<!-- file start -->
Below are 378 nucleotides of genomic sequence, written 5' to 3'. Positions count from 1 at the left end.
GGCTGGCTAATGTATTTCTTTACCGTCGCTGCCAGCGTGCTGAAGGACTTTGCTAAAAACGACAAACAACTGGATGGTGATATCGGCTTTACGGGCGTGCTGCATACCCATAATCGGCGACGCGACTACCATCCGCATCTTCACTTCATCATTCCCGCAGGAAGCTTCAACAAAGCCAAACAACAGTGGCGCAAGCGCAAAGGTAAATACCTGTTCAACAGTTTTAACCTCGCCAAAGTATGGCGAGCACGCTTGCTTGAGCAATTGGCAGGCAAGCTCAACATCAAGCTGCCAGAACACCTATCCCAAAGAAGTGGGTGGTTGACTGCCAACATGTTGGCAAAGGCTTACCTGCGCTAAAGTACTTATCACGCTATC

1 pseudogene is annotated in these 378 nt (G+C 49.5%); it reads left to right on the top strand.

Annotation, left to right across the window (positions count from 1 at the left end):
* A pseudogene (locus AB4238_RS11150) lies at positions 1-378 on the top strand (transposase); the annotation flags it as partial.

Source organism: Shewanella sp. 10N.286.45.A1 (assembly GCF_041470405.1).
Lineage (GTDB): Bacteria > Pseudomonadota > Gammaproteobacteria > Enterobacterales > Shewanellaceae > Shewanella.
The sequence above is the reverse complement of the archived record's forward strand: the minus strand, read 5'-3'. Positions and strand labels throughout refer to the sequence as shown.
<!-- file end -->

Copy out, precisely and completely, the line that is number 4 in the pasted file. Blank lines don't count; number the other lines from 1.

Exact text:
Annotation, left to right across the window (positions count from 1 at the left end):